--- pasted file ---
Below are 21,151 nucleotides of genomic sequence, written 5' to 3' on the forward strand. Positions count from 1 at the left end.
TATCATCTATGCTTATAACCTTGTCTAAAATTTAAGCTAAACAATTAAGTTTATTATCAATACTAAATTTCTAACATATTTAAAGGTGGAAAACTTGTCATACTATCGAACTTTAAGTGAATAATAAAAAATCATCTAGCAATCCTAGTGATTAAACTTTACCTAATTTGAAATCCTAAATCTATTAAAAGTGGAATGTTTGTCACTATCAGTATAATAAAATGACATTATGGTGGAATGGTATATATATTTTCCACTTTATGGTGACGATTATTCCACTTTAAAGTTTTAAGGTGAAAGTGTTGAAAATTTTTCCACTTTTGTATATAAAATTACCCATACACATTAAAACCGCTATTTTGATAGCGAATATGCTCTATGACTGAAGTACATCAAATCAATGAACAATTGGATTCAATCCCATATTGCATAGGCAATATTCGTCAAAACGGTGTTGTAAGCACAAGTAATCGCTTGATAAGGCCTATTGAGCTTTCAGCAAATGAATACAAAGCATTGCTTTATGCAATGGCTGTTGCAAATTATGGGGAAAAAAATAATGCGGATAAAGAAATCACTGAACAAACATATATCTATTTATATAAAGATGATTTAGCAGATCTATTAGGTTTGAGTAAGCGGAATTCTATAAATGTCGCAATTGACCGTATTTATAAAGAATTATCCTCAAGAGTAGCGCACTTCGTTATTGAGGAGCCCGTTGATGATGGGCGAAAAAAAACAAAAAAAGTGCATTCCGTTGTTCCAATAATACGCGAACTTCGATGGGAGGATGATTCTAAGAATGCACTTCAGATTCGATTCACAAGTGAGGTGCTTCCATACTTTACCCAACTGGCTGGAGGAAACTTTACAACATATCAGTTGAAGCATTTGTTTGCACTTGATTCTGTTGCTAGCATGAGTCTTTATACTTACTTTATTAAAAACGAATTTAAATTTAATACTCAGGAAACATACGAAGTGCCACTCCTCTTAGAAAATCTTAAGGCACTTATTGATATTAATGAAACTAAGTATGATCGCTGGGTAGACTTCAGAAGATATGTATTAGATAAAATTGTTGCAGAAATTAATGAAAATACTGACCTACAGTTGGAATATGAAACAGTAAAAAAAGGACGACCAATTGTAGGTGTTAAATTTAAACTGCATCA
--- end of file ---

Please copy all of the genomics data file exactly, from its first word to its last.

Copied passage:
Below are 21,151 nucleotides of genomic sequence, written 5' to 3' on the forward strand. Positions count from 1 at the left end.
TATCATCTATGCTTATAACCTTGTCTAAAATTTAAGCTAAACAATTAAGTTTATTATCAATACTAAATTTCTAACATATTTAAAGGTGGAAAACTTGTCATACTATCGAACTTTAAGTGAATAATAAAAAATCATCTAGCAATCCTAGTGATTAAACTTTACCTAATTTGAAATCCTAAATCTATTAAAAGTGGAATGTTTGTCACTATCAGTATAATAAAATGACATTATGGTGGAATGGTATATATATTTTCCACTTTATGGTGACGATTATTCCACTTTAAAGTTTTAAGGTGAAAGTGTTGAAAATTTTTCCACTTTTGTATATAAAATTACCCATACACATTAAAACCGCTATTTTGATAGCGAATATGCTCTATGACTGAAGTACATCAAATCAATGAACAATTGGATTCAATCCCATATTGCATAGGCAATATTCGTCAAAACGGTGTTGTAAGCACAAGTAATCGCTTGATAAGGCCTATTGAGCTTTCAGCAAATGAATACAAAGCATTGCTTTATGCAATGGCTGTTGCAAATTATGGGGAAAAAAATAATGCGGATAAAGAAATCACTGAACAAACATATATCTATTTATATAAAGATGATTTAGCAGATCTATTAGGTTTGAGTAAGCGGAATTCTATAAATGTCGCAATTGACCGTATTTATAAAGAATTATCCTCAAGAGTAGCGCACTTCGTTATTGAGGAGCCCGTTGATGATGGGCGAAAAAAAACAAAAAAAGTGCATTCCGTTGTTCCAATAATACGCGAACTTCGATGGGAGGATGATTCTAAGAATGCACTTCAGATTCGATTCACAAGTGAGGTGCTTCCATACTTTACCCAACTGGCTGGAGGAAACTTTACAACATATCAGTTGAAGCATTTGTTTGCACTTGATTCTGTTGCTAGCATGAGTCTTTATACTTACTTTATTAAAAACGAATTTAAATTTAATACTCAGGAAACATACGAAGTGCCACTCCTCTTAGAAAATCTTAAGGCACTTATTGATATTAATGAAACTAAGTATGATCGCTGGGTAGACTTCAGAAGATATGTATTAGATAAAATTGTTGCAGAAATTAATGAAAATACTGACCTACAGTTGGAATATGAAACAGTAAAAAAAGGACGACCAATTGTAGGTGTTAAATTTAAACTGCATCA